The Hunger Games by Suzanne Collins is a story of 16-year-old Katniss Everdeen, who lives in the post-apocalyptic country of Panem. In Panem there are 12 districts, and Katniss lives in District 12. This district is known for coal-mining, and is universally recognized as very poor. The people are starving, and when Katniss’ father dies in a mining accident, her mother sinks into deep depression, and Katniss must learn to hunt in order to keep her family alive. Winning the games will mean riches beyond compare for her and her family, and glory for her unpopular district. Will she make it back to her family alive? Will the odds be in her favor? Travel with Katniss on her action-packed journey through the Hunger Games as she struggles to survive.

Some of the universal themes that are portrayed in this book are love, family, courage, oppression, and tyranny. But, because some of these things are very mature, I would recommend this book to kids ages 12 and up.
My favorite parts in this book are whenever Cinna, Katniss’ stylist describes different costumes that Katniss wears to her interviews, training, and other public appearances. And, of course, my favorite character is Katniss.
In addition to to this book, there are two others in the series: Catching Fire and Mockingjay. If you do end up reading the first book, be sure to check out the next two! Also, there are movies for all of them, and Mockingjay Part Two is coming out in November 2015. I hope that these books keep you on the edge of your seat like they did for me!

The Hobbit by J.R.R. Tolkien

Bilbo Baggins thought he was the least likely candidate to be fighting the most evil forces in the world. He was perfectly comfortable in his hobbit hole, drinking his tea and taking naps every few hours. Until, that is, Gandalf the Grey sends several unruly dwarves to wreck his home, destroy his peace, and devour all of his food. This is the start of the journey that ends up forcing Bilbo to embark on an adventure of a lifetime that will change the course of his life forever and make him into a legend in Middle Earth.


Middle Earth, a fantasy world created by J.R.R. Tolkien is inhabited by many people and creature groups, such as Dwarves, Elves, Wizards, Hobbits, Orcs, Men, Animals, Giants, Trolls, Dragons, and Talking Trees, to name a few. This story is primarily about the Dwarves and the Hobbits, with a couple of wizards thrown in to help and guide the other two groups. Many years before The Hobbit begins, a dragon had stolen the Dwarves’s gold and retreated into the Lonely Mountain to hoard the treasure until the original owners muster the courage to steal it back. The reason they enlist Bilbo to join them on their quest is because, unlike the dwarves, he is small, nimble, and quick, which are some necessary qualities for stealing something from a dragon. Because of this, Bilbo is given the nickname ‘Burglar’. Not necessarily something Bilbo is comfortable with.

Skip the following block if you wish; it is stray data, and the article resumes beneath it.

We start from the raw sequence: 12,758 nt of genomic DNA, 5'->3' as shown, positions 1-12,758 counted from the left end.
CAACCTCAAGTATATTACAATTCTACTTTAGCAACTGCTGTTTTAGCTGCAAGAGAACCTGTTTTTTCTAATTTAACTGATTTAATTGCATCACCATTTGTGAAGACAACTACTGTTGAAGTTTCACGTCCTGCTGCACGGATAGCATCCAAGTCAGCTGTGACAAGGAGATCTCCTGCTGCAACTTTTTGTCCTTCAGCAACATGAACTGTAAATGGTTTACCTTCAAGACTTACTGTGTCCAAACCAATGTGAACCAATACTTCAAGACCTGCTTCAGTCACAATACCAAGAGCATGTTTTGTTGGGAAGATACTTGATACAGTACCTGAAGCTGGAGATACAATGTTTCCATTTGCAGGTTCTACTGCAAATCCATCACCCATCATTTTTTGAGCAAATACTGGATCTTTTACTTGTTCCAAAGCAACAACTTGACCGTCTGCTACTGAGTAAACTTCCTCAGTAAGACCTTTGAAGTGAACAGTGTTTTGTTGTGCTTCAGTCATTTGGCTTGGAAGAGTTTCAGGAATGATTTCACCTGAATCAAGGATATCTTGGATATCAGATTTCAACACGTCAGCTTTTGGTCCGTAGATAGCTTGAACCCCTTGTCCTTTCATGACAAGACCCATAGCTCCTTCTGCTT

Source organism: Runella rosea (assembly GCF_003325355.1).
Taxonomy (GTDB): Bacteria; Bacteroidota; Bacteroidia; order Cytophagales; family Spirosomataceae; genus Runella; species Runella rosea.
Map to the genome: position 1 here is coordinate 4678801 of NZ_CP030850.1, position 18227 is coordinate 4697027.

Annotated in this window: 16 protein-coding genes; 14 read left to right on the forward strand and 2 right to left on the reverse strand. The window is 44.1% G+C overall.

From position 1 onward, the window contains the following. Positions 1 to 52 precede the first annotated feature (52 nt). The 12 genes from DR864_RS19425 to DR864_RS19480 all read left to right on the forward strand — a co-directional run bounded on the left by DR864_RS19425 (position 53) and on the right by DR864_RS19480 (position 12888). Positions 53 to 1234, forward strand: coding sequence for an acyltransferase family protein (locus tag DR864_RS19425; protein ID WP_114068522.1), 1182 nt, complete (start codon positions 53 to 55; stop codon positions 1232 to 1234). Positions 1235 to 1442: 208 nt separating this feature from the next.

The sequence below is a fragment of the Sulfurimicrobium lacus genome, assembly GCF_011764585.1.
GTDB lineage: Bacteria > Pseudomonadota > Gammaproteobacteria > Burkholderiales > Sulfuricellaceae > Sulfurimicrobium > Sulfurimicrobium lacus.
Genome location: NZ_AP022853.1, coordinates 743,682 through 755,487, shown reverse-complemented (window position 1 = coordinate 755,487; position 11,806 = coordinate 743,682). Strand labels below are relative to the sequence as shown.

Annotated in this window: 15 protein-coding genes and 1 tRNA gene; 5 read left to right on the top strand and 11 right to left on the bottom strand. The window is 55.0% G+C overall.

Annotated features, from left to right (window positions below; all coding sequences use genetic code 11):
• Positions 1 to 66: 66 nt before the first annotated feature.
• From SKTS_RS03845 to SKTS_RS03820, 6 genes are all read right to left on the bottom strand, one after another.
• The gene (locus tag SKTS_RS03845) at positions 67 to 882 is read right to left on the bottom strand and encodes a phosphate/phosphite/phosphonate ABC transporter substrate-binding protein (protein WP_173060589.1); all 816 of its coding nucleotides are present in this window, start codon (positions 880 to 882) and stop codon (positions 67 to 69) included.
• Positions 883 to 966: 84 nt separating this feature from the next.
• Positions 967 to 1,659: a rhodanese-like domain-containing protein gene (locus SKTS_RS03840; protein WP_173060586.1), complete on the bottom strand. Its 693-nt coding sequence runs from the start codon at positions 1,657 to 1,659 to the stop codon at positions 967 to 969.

This book touches on many universal themes, which may be one of the reasons why The Hobbit is so enduringly popular. Some of these themes include Good vs. Evil, the Power of Friendship, Courage in the face of danger, and Triumph over adversity.

If you’re someone who enjoys a good, challenging fantasy story, then this is a great book for you! In terms of age level, I would recommend this book to ages 12 and up. Also, there is a great movie that came out two years ago based on this book. Be sure to check it out!


“It does not do to leave a live dragon out of your calculations, if you live near him.” -J.R.R. Tolkien

Harry Potter and the Sorcerer’s Stone

If you’ve been living in America or Europe for the last decade, you probably heard of Harry Potter before. Many people had suggested these books to me to read, but I always resisted and said that they were just for fantasy-lovers. Boy, was I wrong.


The first book in the series, Harry Potter and the Sorcerer’s Stone by J.K. Rowling, is about an 11-year-old boy, Harry Potter, who has been living with his horrible aunt and uncle, and their spoiled, bratty son, Dudley, ever since his parents died. He hates it there, because he is very different from the Dursley’s. While Mr. and Mrs. Dursley live very ordinary lives, and are very ordinary people, Harry, (though he doesn’t know it) is a wizard. So when a letter arrives from the Hogwarts School of Witchcraft and Wizardry, Harry sets off on the Hogwarts Express, not knowing what awaits him there.


Harry Potter and the Sorcerer’s Stone is about a boy who finds out his true identity, and realizes that he has a big role to play in the huge battle of Good vs. Evil in the Wizard world. Will Harry rise to meet the challenges before him, or will the dark side prevail? There are so many things to love about this book:  mystery, adventure, and friendship. Even the descriptions of life at a boarding school are interesting.


The only reason this book may not be for you, is if you strongly dislike anything to do with witchcraft or wizardry, even if it is harmless. Also, I wouldn’t recommend Harry Potter to younger children, because if you end up liking the first book, and want to read the rest of the series, the story can get pretty intense and violent toward the end. There are 7 books in this series:

  1. Harry Potter and the Sorcerer’s Stone- Year 1
  2. Harry Potter and the Chamber of Secrets- Year 2
  3. Harry Potter and the Prisoner of Azkaban- Year 3
  4. Harry Potter and the Goblet of Fire- Year 4
  5. Harry Potter and the Order of the Phoenix- Year 5
  6. Harry Potter and the Half-Blood Prince- Year 6
  7. Harry Potter and the Deathly Hollows- Year 7

I hope that, if you read this book, you love it as much as I do.